Think of them as instant towers. In antennas, as in real estate, the top three characteristics are location, location, location, or, to put it another way, height. TCOM sells an aerostat that hangs at 15,000 feet (it'll do 25,000) for a month before needing service. At that height, one balloon could provide communications for most of the disaster area.
Although they can handle some wind, a nasty blow could snap the tether. But the first post-hurricane truck near the area (no need to go into the water) could quickly launch one (remember "rapid... deployment?"), and all that's needed would be adjusting frequency-agile repeaters to the channels used.
"But, Mario, what if the winds are still too strong?"
No problem. Just go a little ways earlier than TCOM to Stratovision, another Westinghouse development, a plane with communications antennas under its belly. The Midwest Program for Airborne Television Instruction used the system to feed schools (almost 1,800 at a time by 1967) as the plane flew lazy eights (making technicians really appreciate the value of VTR reel locks). But I ain't here to write about improved disaster communications; I'm here to rail against pretending the DTV transition will solve public-safety communications problems.
It won't. But it surely could endanger the public.
THERE WHEN IT COUNTED
When the order came to evacuate (which probably saved hundreds of thousands of lives), most folks learned about it from their TV sets. When levees broke, TV spread the news (while a FEMA official was denying it). WLOX in Biloxi stayed on the air and kept delivering the news even when the roof blew off its newsroom and a foot of rain flooded the building.
Radio was important, too, but both radio and TV stations were knocked off the air. People who wanted information turned to whatever they could get, which was sometimes just TV. The Louisiana and Mississippi broadcasters associations provided 1,300 battery-operated AM/FM/TV receivers to public-safety providers. Here is how many battery-operated DTV receivers exist: zero. Here's one reason why: the power drawn by the digital demodulator and video and audio decoders.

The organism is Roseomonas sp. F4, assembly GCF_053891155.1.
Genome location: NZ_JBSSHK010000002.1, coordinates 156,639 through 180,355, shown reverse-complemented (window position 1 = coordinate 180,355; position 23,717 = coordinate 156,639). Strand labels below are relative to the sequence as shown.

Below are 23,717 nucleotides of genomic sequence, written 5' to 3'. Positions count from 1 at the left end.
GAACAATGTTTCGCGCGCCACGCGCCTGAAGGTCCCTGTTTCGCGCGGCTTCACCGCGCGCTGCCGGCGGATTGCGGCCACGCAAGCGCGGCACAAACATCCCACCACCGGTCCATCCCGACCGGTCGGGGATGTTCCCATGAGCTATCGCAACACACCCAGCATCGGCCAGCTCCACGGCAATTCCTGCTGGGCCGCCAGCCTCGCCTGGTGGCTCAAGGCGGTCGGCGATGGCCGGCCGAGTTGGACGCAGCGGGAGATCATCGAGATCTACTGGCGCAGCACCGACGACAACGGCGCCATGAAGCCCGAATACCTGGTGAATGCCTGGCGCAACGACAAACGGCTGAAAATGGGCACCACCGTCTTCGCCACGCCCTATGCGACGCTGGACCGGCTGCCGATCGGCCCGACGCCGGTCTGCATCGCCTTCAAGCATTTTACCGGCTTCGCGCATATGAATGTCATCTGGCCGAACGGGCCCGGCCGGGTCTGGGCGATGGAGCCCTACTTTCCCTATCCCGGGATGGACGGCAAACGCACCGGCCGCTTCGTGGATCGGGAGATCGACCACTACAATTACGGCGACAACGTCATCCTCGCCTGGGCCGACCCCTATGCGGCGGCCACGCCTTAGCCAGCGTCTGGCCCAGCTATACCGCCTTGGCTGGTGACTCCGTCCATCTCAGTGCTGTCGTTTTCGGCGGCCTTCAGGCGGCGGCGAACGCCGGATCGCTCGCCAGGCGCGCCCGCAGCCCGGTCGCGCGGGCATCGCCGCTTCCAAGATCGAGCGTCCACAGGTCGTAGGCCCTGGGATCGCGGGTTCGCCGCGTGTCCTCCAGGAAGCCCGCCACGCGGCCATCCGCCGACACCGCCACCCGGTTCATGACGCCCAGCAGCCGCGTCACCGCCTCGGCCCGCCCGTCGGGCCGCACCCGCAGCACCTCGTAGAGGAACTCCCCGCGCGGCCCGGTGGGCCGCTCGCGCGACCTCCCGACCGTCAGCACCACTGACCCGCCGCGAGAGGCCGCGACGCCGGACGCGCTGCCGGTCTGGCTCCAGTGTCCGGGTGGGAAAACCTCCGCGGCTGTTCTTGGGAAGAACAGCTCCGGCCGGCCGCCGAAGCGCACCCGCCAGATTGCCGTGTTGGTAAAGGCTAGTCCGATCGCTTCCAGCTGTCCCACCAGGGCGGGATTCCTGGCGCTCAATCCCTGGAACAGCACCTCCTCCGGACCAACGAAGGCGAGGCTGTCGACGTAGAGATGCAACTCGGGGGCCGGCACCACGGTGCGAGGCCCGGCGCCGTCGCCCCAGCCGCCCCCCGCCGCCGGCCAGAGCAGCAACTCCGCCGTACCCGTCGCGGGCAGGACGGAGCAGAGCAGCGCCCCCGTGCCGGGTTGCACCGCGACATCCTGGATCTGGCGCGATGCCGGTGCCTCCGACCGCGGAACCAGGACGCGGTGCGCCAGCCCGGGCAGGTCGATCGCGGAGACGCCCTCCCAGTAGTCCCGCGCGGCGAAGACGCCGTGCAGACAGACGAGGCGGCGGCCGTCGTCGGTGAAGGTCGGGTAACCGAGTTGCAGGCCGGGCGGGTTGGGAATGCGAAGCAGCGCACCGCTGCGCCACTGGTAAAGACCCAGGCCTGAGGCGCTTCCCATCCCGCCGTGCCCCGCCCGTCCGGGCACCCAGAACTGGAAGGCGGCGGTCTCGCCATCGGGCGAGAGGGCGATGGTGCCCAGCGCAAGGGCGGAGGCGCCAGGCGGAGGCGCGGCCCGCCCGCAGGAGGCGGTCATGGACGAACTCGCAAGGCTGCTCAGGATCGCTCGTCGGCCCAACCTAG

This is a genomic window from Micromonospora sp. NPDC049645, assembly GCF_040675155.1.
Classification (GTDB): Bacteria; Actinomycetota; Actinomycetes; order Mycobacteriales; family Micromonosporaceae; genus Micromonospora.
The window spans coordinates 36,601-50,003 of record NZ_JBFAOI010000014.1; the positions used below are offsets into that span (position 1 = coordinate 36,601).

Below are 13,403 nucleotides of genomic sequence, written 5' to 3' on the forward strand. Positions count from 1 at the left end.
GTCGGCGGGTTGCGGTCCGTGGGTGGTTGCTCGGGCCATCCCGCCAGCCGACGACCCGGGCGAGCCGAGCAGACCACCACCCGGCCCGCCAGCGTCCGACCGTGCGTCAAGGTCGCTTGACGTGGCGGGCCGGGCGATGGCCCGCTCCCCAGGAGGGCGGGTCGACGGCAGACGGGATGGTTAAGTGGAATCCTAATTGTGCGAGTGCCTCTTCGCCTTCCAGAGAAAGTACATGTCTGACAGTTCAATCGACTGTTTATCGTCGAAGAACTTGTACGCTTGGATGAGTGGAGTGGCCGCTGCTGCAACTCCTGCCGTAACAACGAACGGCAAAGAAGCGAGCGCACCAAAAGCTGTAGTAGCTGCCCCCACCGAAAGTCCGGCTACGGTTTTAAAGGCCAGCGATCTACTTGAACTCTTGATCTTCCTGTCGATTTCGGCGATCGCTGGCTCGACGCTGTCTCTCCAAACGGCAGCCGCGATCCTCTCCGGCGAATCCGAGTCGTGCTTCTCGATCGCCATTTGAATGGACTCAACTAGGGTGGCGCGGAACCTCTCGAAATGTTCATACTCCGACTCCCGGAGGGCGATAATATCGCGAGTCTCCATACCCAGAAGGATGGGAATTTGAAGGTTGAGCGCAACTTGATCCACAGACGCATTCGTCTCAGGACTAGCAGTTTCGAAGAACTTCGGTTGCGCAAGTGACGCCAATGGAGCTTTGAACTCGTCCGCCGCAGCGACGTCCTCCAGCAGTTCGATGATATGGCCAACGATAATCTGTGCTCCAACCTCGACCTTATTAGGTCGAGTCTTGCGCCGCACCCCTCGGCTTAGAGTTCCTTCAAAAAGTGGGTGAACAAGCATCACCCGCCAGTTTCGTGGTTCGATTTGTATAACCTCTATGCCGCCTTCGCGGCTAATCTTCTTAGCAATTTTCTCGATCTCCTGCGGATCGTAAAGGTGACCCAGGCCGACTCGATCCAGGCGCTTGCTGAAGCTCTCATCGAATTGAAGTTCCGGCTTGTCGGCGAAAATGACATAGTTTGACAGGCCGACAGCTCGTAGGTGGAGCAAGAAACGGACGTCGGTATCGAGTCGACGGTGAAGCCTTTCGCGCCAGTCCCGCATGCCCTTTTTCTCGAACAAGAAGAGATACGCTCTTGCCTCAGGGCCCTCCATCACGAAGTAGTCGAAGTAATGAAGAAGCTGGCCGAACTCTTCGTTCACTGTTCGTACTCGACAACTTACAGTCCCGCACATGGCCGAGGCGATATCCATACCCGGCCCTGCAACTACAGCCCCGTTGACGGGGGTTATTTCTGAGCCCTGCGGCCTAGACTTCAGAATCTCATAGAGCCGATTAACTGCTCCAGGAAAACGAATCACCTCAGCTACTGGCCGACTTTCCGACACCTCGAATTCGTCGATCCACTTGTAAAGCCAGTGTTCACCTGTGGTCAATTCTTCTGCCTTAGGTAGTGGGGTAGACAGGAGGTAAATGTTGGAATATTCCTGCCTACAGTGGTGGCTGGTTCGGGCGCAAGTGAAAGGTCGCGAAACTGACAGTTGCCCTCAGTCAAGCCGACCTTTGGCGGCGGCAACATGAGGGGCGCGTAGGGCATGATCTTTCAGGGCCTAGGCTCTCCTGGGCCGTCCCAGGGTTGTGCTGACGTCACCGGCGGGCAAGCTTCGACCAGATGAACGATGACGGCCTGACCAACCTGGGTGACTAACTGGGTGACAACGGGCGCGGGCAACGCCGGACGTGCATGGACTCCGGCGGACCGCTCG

Our Beloved Commish, the FCC, performed superbly, staying open over the Labor Day weekend, helping the Red Cross get the phone number 800-RED-CROSS, and bending rules to help stations knocked off the air get back on, allowing noncommercial stations to carry commercial feeds to help spread the news, facilitating satellite communications and more. My hat's off to them--and to everyone else working on TV during the Katrina disaster.
Here's "The 9/11 Commission Report" quoting a New York fire chief. "People watching on TV certainly had more knowledge of what was happening a hundred floors above us than we did..."
During the Katrina disaster, broadcasters told the government about the evacuees in the convention center. TV reporters got through right from the start, communicated with their studios, braved snipers and high water, and even rescued the stranded.
TV is a first responder.